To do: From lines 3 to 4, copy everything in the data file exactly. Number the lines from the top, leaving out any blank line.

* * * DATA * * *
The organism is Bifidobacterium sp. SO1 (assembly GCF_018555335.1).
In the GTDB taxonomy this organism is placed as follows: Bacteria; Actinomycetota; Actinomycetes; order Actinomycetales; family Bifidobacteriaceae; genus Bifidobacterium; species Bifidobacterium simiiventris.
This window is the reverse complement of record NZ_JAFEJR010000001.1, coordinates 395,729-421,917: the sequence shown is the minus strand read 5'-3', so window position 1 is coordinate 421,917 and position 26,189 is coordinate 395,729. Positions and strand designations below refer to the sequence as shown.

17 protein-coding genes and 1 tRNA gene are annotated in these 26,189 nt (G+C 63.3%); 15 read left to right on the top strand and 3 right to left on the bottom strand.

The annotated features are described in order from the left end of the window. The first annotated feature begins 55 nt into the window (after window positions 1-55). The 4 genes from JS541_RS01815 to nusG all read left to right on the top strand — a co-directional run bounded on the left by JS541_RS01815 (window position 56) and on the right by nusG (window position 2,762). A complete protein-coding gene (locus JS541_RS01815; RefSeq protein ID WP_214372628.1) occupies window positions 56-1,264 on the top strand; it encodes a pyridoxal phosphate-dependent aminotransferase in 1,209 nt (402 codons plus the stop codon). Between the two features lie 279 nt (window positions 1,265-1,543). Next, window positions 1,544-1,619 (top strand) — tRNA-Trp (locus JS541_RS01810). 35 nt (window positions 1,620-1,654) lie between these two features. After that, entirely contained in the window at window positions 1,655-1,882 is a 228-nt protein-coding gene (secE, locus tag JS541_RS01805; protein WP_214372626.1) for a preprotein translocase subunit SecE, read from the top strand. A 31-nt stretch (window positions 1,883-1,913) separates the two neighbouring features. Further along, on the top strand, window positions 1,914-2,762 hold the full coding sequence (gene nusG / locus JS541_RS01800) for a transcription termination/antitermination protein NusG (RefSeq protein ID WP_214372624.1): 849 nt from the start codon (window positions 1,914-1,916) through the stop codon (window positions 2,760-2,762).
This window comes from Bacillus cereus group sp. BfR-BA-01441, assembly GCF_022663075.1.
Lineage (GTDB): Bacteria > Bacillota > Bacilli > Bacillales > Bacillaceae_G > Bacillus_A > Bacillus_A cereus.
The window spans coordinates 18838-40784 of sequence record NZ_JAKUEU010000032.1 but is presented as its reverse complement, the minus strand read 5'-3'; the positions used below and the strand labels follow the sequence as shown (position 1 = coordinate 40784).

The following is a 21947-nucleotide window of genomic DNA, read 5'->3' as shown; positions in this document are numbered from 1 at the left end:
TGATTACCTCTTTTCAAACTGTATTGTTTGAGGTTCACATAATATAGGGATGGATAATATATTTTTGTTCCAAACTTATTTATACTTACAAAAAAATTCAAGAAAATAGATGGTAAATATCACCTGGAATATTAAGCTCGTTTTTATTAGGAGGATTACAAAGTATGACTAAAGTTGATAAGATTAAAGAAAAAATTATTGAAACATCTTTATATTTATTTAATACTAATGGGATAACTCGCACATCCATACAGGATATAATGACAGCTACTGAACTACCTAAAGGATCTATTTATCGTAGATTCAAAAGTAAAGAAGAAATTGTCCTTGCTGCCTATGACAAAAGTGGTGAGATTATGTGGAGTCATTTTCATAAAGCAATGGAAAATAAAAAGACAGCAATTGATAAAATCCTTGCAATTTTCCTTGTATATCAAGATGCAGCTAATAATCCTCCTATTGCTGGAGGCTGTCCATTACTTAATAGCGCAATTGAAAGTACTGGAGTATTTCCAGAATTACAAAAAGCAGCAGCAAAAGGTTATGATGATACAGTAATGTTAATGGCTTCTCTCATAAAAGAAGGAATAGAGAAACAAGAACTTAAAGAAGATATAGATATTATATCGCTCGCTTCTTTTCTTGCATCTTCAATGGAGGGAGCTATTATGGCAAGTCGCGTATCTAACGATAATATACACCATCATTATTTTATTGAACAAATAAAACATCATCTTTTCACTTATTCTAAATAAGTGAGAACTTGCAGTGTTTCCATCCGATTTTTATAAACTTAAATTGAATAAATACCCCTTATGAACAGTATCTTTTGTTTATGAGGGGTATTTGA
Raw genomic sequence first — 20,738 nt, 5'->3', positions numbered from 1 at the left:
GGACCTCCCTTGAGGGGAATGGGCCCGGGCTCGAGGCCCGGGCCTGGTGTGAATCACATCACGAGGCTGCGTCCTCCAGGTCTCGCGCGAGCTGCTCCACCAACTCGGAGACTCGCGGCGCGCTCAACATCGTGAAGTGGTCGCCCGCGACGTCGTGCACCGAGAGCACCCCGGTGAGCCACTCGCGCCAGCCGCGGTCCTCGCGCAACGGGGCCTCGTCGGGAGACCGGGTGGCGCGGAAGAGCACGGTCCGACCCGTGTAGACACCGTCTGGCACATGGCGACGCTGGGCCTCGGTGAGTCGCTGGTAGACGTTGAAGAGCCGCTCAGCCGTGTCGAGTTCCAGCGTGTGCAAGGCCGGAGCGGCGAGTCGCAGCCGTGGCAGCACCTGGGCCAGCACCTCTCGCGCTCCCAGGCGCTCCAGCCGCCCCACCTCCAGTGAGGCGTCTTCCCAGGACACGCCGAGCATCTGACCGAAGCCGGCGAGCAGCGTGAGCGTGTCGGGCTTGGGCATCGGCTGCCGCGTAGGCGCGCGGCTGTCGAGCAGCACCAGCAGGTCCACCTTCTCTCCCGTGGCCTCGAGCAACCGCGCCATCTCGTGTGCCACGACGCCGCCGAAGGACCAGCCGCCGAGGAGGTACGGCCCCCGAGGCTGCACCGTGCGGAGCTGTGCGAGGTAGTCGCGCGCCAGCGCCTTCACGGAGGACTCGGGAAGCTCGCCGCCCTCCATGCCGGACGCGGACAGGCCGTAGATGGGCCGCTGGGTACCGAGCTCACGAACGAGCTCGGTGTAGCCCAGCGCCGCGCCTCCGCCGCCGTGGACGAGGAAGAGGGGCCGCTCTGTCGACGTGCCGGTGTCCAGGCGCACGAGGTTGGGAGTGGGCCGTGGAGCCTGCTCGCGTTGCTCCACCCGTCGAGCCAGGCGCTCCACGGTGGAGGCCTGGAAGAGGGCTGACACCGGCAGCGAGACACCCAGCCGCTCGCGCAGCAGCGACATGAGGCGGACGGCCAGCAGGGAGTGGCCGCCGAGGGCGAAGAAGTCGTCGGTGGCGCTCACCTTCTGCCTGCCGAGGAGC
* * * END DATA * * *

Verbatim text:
This window is the reverse complement of record NZ_JAFEJR010000001.1, coordinates 395,729-421,917: the sequence shown is the minus strand read 5'-3', so window position 1 is coordinate 421,917 and position 26,189 is coordinate 395,729. Positions and strand designations below refer to the sequence as shown.

17 protein-coding genes and 1 tRNA gene are annotated in these 26,189 nt (G+C 63.3%); 15 read left to right on the top strand and 3 right to left on the bottom strand.